In 1327, the abbey was destroyed during the Great Riot by the local people, who were angry at the power of the monastery, and it had to be rebuilt. Norman Gate dates from 1120–48 and was designed to be the gateway for the Abbey Church and it is still the belfry for the Church of St James, the present cathedral of Bury St Edmunds. This four-storey gate-hall is virtually unchanged and is entered through a single archway. Abbey Gate is an impressive 14th century stone gatehouse, designed to be the gateway for the Great Courtyard. One of the best surviving examples of its type, this two storey gate-hall is entered through a single archway which retains its portcullis. The Crankles was the name of the fishpond near the river Lark. The vineyard was first laid out in the 13th century. There were three breweries in the Abbey as each monk was entitled to eight pints a day.

The gardens

The Abbey's charters granted extensive lands and rights in Suffolk. By 1327, the Abbey owned all of West Suffolk. The Abbey held the gates of Bury St Edmunds; they held wardships of all orphans, whose income went to the Abbot until the orphan reached maturity; they pressed their rights of corvée. In the late 12th century, the Abbot Adam Samson forced the Dean Herbert to destroy the new windmill he had built without permission. Adam said: "By the face of God! I will never eat bread until that building is destroyed!"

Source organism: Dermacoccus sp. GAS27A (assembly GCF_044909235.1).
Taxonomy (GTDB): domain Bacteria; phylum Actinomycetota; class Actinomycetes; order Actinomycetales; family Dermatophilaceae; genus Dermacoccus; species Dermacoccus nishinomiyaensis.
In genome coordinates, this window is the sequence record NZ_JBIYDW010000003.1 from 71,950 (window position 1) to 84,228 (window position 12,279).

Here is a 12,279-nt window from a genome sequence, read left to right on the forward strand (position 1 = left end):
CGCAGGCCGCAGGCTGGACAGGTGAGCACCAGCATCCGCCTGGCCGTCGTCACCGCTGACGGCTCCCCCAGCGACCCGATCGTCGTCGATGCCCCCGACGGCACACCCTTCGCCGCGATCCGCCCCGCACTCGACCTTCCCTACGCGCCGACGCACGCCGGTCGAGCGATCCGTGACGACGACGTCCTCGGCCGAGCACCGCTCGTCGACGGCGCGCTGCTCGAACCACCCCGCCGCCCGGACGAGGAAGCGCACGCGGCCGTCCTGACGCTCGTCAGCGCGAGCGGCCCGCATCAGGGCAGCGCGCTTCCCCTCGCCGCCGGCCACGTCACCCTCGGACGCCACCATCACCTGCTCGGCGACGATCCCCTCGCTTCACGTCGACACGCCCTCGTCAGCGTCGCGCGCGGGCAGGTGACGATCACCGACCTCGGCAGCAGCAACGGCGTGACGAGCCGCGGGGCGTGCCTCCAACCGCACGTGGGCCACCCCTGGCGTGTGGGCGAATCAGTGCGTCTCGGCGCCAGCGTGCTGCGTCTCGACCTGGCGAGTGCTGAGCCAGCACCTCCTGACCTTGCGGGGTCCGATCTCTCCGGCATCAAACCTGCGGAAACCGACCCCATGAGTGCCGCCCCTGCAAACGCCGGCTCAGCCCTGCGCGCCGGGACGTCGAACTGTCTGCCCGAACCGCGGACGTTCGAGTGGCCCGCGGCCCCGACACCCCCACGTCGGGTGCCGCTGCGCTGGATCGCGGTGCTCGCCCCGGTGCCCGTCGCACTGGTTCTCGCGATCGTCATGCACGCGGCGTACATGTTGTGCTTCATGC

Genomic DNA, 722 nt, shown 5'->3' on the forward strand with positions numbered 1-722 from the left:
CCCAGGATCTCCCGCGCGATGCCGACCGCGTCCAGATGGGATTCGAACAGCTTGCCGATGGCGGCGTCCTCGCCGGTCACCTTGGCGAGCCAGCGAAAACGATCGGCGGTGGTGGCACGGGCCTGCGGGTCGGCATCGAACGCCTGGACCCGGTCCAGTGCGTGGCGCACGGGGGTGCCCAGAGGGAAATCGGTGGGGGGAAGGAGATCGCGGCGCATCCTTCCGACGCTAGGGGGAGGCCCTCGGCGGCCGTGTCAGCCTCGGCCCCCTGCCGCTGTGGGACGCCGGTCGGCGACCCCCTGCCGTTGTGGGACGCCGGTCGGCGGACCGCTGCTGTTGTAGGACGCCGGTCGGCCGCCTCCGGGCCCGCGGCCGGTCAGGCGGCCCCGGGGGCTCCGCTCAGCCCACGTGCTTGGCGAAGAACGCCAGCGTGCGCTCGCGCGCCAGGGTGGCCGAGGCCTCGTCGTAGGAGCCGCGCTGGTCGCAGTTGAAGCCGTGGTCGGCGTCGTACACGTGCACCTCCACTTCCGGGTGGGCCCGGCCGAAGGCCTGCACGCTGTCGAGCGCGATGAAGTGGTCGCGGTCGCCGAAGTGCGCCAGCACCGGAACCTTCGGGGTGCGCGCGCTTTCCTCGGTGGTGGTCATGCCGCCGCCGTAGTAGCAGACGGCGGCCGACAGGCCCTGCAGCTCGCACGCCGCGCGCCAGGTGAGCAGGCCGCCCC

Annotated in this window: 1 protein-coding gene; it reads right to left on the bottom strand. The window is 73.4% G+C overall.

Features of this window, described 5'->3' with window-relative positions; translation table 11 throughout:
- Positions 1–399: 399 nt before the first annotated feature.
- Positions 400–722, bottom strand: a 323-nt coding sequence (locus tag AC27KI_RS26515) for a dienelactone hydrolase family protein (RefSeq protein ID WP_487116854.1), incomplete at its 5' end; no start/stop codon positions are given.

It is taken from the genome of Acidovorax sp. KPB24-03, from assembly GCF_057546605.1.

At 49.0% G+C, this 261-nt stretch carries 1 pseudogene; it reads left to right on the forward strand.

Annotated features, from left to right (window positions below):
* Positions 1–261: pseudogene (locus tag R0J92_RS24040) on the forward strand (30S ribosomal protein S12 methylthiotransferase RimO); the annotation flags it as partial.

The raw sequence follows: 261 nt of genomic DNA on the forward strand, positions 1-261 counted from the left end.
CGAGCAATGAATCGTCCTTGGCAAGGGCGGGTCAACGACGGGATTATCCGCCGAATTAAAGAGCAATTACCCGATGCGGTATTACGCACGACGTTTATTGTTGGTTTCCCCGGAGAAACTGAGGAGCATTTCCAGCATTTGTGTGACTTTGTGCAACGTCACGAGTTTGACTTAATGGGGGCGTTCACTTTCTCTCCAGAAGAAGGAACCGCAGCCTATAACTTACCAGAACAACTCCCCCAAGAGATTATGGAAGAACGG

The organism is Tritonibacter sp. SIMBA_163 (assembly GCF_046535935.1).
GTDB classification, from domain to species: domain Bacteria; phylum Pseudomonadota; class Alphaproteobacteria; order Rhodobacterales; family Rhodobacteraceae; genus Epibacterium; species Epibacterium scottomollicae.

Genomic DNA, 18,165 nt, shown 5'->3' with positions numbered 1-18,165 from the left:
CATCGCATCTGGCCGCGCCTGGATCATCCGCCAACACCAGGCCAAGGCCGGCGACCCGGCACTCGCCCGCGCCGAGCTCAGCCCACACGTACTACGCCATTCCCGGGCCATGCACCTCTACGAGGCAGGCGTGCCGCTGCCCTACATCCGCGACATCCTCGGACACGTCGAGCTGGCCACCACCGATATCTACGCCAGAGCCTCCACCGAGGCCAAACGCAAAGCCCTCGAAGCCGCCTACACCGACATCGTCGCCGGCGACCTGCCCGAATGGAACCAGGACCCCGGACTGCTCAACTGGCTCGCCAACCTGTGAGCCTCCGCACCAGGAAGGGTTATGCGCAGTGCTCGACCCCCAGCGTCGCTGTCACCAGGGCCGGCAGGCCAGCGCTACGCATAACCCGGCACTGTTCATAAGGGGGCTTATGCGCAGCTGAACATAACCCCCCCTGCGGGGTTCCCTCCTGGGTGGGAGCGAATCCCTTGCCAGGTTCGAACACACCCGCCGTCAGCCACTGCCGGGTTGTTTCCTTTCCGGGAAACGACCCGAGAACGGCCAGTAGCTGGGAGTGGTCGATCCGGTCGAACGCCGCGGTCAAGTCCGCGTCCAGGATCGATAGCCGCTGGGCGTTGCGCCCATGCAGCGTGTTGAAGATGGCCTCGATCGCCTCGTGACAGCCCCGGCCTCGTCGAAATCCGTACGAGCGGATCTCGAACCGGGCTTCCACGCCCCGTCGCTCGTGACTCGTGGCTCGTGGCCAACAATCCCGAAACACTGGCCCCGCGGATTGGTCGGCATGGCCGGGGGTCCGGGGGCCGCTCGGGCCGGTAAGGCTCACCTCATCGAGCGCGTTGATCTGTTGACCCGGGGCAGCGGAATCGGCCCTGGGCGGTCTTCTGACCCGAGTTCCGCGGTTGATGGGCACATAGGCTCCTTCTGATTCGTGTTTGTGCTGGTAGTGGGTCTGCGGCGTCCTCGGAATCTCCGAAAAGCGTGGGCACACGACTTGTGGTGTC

The town of Bury St Edmunds was designed by the monks in a grid pattern. The monks charged tariffs on every economic activity, including the collecting of horse droppings in the streets. The Abbey even ran the Royal Mint. During the 13th century general prosperity blunted the resistance of burghers and peasants; in the 14th century, however, the monks encountered hostility from the local populace. Throughout 1327, the monastery suffered extensively, as several monks lost their lives in riots, and many buildings were destroyed. The townspeople attacked in January, forcing a charter of liberties on them. When the monks reneged on this they attacked again in February and May. The hated charters and debtors' accounts were seized and triumphantly torn to shreds.